Regardless of how the stripes are formed, these icebergs are viewed with wonder and awe by anyone who has the fortunate experience of coming across one. Let?s hope these amazing natural wonders don?t become the next victim of global warming.
See more photos of Antarctic striped icebergs.
Photo Credits: 1, 2, 3, 4, 5
 Spectacular Rock Formations Around the World
posted in: Strange  |  posted by: Jennifer Gregory on October 10, 2008  |  28 Comments

Many of us immediately recall memories of mountains and hillside when we look back upon family vacations and scenic landscape. We sometimes forget, however, the incredible impact that nature has had on the planet over time. The natural erosion of the earth, caused by winds and harsh weathers, has resulted in the creation of some of the most incredible rock formations on the globe.
The next time you plan a vacation, include one or two of these breathtaking destinations on your list of things to see. These spectacular rock formations will leave you ready to hunt for more.

Delicate Arch – Utah

Delicate Arch
Delicate Arch can be found in Arches National Park in the Utah in the United States. The arch stands alone at a height of 52 feet and is considered one of Utah’s most important landmarks. In 2002, the Olympic torch passed through this arch to mark the beginning of the winter games.

Karlu Karlu – Australia

Karlu Karlu
Also known as the Devil’s Marbles, Karlu Karlu consists of a series of rounded boulders that can be found in Wauchope, Australia. Wauchope is still the home to several Aborigine tribes, who consider the site of the rock formations to be an important religious site. The myth is that the boulders are the eggs left behind by the rainbow serpent.

The Pinnacles – Australia


Pinnacles Desert Australia
Image credit: huwp
In Namburg National Park, found in Western Australia, you’ll come across The Pinnacles. These incredible peaks are the result of limestone formations that have evolved over thousands of years. Seashells eventually broke down into sands rich with limestone and eventually found their way into the mainland where, after being rained upon and packed into the ground, they formed the dunes we see today.

The Wave – Arizona

The Wave
If you’re willing to embark on a moderate hike you’ll be astounded by The Wave formation in Coyote Buttes, Arizona. The heat in Arizona dictates an early morning hike, but you’ll have to plan in advance. Only 20 permits allowing access to the area are issued each day. Ten of those can be reserved in advance and the other 10 are issued via a lottery system daily.

Brimham Rock – England

Brimham Rocks
Brimham Rock is an astounding rock formation found just inside of Brimham Moor in North Yorkshire. The formation stands over 300 meters high and is a very popular tourist attraction. Brimham Rock itself stands amongst a number of other odd rock formations, all of which are part of the Nidderdale Area of Outstanding Natural Beauty. The rocks, which are spread out over 50 acres, take on a number of incredible shapes, including some that resemble animals, plant life, and a few that hint at the existence of the druids.

James Bond Island – Thailand

James Bond Island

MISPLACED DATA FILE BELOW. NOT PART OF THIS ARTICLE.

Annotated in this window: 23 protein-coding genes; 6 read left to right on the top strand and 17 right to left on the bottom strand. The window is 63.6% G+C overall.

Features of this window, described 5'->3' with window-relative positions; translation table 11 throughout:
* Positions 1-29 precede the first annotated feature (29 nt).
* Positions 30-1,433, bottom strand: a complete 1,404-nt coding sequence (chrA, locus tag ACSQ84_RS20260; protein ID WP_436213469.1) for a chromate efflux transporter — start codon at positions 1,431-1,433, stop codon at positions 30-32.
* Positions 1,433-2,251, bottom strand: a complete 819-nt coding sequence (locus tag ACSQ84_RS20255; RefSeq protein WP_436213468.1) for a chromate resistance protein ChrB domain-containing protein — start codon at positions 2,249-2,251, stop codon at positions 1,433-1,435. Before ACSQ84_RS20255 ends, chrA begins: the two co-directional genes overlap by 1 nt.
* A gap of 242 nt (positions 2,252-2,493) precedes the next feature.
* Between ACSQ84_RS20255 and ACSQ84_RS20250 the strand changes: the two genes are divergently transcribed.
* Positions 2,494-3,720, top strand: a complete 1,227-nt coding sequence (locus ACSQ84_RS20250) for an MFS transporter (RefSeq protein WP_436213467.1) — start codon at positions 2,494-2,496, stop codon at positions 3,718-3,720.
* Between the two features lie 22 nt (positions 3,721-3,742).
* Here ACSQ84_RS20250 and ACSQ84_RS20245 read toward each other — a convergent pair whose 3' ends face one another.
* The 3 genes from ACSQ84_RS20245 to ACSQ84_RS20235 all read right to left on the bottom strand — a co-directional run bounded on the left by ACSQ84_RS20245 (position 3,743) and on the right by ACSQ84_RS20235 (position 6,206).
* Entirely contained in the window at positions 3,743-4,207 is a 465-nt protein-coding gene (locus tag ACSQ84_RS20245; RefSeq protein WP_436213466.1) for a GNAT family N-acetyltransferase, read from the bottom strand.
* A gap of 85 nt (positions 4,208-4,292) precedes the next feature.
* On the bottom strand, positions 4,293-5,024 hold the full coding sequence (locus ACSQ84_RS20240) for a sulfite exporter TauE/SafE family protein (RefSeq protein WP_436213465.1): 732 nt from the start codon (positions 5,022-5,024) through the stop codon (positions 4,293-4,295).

James Bond Island can be found in Ao Phang-Nga National Park in Thailand. The needle-shaped limestone formation was nicknamed James Bond Island because it was featured in a Bond flick back in the mid-1970’s. Visits to the island are conducted by guided tour, but you’d better bring your own informational guidebook as the signs explaining the creation of the island aren’t written in any form of legible English.

Devil’s Tower – Wyoming

Devil\'s Tower
The formation known as Devil’s Tower can be found in Wyoming. Also known as Bear Tower, the formation is actually the neck of a volcano, standing over 1,200 feet above the surface. Believe it or not, at one point it was not possible to see Devil’s Tower, but years of erosion slowly revealed the monstrosity, which is now considered a national monument.

Goreme Valley Fairy Chimneys – Turkey

Goreme Valley
The Goreme Valley Fairy Chimneys can be found in Cappadocia, Turkey. They are the result of volcanic eruptions that occurred thousands of years previous to today. The tops are made of a hard rock, while the actual pillars were formed from a softer rock. It is said that small houses have been carved into the pillars, which remain an incredibly popular tourist attraction to this day.

Perce Rock – Canada

Perce Rock
Perce Rock, in Canada, is considered to be amongst the largest natural arch formed from rock in the world. Perce Rock, which translates to “pierced rock,” is located in the Gulf of Saint Lawrence. It stands over 1,400 feet long and almost 300 feet high.

The Giant’s Causeway – Northern Ireland

Giant\'s Causeway
The Giant’s Causeway is located in Northern Island and is comprised of a series of over 40,000 columns made of basalt. Each column is connected and the formation is believed to be a result of volcanic ash. Believe it or not, when this formation was first discovered, scientists argued as to how it was formed. Some thought it was natural, others thought it was manmade – and the mythical though that perhaps it had been created by a giant!
Each of these incredible formations is a sight to behold. No matter when you visit, or which one you choose to see, you’re guaranteed the experience of a lifetime. Enjoy!
Image credits: 1, 2, 3, 4, 5, 6, 7, 8, 9, 10

10 quietest places on Earth
posted in: Guides  |  posted by: Jennifer Gregory on January 4, 2009  |  14 Comments